The Last Great Necessity: Cemeteries in American HistoryThe Last Great Necessity: Cemeteries in American History by David Charles Sloane

My rating: 5 of 5 stars

Any collection of cemetery books MUST include this one. This is the history of American graveyards pulled together into one readable, fascinating package. If you’ve wondered how cemeteries in America morphed from Boston’s Mount Auburn (one of the loveliest graveyards in the world) to Forest Lawn’s miles of flat bronze markers, this will answer your question in vivid detail.

The book suffers from a lack of illustrations, which makes it look uncomfortably like a textbook, but believe me, one you delve into these pages, you will learn while being entertained. In fact, the book reads much like a guidebook, leading you to yearn to visit these graveyards in order to see the historical remnants for yourself. This would be the perfect gift for that friend who devours history and can be counted on to dole out intriguing tidbits while the two of you stroll your local graveyard.

New copies are very expensive, but you can find used copies on Amazon: The Last Great Necessity: Cemeteries in American History (Creating the North American Landscape).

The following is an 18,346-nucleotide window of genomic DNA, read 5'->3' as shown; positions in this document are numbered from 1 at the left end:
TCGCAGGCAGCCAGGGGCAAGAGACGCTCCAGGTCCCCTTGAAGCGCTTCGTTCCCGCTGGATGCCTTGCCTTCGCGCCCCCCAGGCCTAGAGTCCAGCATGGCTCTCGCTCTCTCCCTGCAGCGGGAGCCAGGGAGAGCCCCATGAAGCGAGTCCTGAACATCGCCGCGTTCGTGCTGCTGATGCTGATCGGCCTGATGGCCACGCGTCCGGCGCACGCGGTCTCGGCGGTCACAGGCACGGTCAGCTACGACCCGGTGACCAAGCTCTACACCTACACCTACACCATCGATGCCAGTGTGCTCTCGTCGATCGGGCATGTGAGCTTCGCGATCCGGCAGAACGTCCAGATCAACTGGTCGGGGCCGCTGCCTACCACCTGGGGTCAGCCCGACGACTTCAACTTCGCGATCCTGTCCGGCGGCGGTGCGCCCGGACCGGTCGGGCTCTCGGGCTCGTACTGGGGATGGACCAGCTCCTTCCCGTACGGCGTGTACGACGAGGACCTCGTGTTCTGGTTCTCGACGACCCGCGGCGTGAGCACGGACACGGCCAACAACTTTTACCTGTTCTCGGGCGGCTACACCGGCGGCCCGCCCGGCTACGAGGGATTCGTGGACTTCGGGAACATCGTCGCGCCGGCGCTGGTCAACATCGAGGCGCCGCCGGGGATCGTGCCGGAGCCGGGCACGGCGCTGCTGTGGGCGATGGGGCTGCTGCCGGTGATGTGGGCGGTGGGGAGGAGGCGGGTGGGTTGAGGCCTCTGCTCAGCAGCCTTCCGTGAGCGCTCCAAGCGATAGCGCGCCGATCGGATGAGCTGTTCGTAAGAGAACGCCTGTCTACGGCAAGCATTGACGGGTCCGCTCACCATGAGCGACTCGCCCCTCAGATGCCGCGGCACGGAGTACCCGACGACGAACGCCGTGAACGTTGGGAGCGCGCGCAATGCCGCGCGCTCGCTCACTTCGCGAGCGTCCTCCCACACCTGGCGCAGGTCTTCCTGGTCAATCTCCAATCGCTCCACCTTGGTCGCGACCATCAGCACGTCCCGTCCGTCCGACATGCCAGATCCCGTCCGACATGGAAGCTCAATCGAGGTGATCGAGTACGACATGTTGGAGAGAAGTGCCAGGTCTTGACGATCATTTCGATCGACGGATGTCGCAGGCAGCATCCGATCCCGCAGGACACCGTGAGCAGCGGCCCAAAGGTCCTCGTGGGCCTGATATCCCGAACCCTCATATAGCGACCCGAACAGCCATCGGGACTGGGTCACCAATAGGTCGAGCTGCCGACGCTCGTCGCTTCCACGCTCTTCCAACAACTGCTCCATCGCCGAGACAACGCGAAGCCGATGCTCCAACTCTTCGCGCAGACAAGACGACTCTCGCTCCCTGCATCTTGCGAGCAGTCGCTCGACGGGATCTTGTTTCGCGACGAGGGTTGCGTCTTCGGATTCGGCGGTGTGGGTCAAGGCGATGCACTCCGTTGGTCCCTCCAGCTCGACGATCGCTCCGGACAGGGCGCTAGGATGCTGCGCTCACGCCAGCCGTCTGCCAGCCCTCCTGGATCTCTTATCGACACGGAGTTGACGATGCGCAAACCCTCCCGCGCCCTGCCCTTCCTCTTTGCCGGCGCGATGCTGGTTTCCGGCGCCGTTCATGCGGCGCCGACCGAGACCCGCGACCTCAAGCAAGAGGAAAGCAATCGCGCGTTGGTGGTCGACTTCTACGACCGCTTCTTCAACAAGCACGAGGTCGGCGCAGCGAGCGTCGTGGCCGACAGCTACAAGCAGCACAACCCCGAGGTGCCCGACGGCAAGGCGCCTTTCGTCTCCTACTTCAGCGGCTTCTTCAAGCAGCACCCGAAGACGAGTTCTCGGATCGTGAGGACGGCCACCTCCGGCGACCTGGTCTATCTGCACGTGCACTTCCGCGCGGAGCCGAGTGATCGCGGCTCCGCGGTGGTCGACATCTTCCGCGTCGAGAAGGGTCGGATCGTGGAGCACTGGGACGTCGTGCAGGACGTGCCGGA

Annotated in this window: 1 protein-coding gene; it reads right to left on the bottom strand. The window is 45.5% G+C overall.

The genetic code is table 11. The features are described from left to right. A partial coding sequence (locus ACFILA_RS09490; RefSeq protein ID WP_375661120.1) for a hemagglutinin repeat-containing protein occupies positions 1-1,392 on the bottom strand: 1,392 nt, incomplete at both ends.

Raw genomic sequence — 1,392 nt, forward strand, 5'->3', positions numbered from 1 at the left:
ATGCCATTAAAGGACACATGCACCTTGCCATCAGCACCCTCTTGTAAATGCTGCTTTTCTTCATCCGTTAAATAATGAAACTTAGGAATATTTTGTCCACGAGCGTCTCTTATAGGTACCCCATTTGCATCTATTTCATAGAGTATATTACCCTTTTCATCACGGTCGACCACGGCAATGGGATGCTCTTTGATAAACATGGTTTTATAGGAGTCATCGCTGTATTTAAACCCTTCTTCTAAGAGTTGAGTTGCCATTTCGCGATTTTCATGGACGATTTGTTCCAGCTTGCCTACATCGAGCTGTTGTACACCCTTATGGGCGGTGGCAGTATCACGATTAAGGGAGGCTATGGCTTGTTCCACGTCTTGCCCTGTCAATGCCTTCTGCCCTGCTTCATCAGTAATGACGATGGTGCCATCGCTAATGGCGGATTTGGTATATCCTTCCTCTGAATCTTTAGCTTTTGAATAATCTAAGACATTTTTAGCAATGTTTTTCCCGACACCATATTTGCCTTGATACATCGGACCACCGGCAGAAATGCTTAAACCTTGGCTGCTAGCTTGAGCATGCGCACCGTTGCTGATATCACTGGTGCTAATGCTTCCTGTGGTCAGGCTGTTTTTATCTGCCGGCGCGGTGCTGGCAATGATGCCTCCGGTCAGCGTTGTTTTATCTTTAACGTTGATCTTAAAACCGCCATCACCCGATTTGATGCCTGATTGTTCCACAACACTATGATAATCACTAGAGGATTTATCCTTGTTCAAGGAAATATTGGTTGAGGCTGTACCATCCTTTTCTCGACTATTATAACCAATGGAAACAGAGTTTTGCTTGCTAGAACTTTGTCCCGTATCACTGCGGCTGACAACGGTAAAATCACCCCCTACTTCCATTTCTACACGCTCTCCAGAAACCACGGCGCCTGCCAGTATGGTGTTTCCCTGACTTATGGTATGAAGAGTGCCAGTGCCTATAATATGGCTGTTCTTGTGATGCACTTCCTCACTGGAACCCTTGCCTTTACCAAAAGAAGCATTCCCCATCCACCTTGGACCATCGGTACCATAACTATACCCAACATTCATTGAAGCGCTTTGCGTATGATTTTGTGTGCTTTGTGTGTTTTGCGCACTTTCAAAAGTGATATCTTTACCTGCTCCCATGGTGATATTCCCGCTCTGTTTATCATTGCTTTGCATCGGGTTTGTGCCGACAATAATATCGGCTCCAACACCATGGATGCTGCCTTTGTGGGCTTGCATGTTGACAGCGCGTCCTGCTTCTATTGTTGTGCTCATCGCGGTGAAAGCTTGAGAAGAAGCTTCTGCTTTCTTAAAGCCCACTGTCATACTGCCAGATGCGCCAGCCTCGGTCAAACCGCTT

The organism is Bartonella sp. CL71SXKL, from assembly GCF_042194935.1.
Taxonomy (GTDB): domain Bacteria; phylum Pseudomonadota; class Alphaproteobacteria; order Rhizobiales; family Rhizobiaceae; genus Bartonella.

Use the Book Review category in the right column to see all my cemetery book reviews.

Introduction to the Art of the Victorian Cemetery in America

Victorian Cemetery ArtVictorian Cemetery Art by Edmund Vincent Gillon Jr.

My rating: 4 of 5 stars

Published in 1972 when Americans were beginning to wake up to the kinds of landscapes they were surrounding themselves with, Victorian Cemetery Art proposed that people look back at earlier consciously-created landscapes. Photographer Edmund V. Gillon opens the book with a quick overview of the garden cemetery movement, illustrated with lovely etchings of the era, then moves into describing the iconography and statuary common to the Victorians.